All medics stand with junior doctors as pay talks resume, says BMA chairman

Dr Iain Kennedy also hit out at the Scottish Government’s 6% pay award for 2023 for senior NHS staff.

Scottish medics “stand in solidarity” with junior doctors in their pay dispute with the Scottish Government amid “deep unhappiness” with a new pay award for senior staff, the chairman of the British Medical Association (BMA) Scotland has said.

Negotiations resumed between the Scottish Government and the BMA’s junior doctor committee on Tuesday after First Minister Humza Yousaf promised “the biggest ever pay uplift” in an effort to avert a three-day walkout beginning on July 12.

That came after a 14.5% increase, initially called the “best and final offer”, spread across two years was previously rejected by 71% of junior doctors.

Mr Yousaf also praised a record 6% pay increase for senior NHS staff following negotiations with the Doctors and Dentists Pay Review Body – however the uplift, which adds to the 4.5% award in 2022, was described as disappointing by senior medics.

In his speech to BMA Scotland’s annual representative meeting (ARM), chair Dr Iain Kennedy said medics across all of Scotland feel “deep unhappiness, anger and disillusionment” as they demand better pay and working conditions.

He also warned Scottish ministers to address the retention issue within the NHS amid a “workforce crisis”.

He told delegates: “The whole of the medical profession in Scotland stands in solidarity with our junior doctors and their fight to win fair pay.

“Secondly, and equally, as Dr (Chris) Smith said himself – I do hope that today the Scottish Government agrees to pay junior doctors fairly, so that the need to strike can be averted.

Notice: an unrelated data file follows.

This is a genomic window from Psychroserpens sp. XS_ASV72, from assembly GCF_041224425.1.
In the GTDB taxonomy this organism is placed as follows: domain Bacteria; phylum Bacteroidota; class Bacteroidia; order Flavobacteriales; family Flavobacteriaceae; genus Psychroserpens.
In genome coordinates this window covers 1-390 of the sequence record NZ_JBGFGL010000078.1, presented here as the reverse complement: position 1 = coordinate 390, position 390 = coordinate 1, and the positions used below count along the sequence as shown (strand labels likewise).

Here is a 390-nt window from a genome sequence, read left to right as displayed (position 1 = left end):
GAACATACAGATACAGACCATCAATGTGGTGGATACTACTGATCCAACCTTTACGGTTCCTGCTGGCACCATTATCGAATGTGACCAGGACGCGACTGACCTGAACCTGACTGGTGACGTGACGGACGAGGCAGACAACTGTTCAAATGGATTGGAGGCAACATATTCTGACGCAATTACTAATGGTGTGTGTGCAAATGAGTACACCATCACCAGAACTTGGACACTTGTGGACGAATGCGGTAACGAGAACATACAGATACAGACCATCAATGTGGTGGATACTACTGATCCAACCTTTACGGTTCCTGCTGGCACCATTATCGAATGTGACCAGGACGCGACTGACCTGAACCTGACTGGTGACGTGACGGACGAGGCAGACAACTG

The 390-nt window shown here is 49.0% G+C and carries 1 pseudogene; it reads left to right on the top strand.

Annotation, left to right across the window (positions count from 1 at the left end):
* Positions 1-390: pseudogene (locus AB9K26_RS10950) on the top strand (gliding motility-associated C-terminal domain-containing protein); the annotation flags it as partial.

“Fixing the retention of doctors must be the priority. Recruitment alone is futile. Which is why we were so disappointed with the below inflation pay award announced by the Scottish Government.

“It just won’t be enough to even begin to reverse pay erosion or address the workforce crisis we face.”

Hospital ward
The BMA also raised concerns about staff retention in the NHS (PA)

Dr Kennedy said members will now be consulted on the next steps in demanding a better pay award.

He also urged medics to continue to speak up “without fear of being labelled a troublemaker” as figures showed 96 whistleblowing concerns were officially raised across all 14 health boards in 2021.

“It’s shameful that we work in an NHS where some doctors feel they can’t speak up on behalf of patients without repercussions for themselves or their careers,” he said.

“It’s simply not good enough. Our patients are our number one priority and all of Scotland’s doctors should feel free to speak up without fear or favour.”

In response to the whistleblowing comments, a Scottish Government spokeswoman said: “It is vital that everyone who works in our health service has the confidence to raise any concerns they may have.

“Policy measures are in place to support this and staff should raise a concern with their line manager or team leader, or with a more senior manager if circumstances mean this is more appropriate.

“There are also a dedicated whistleblowing champions in each health board to ensure staff are encouraged and supported to speak up.”

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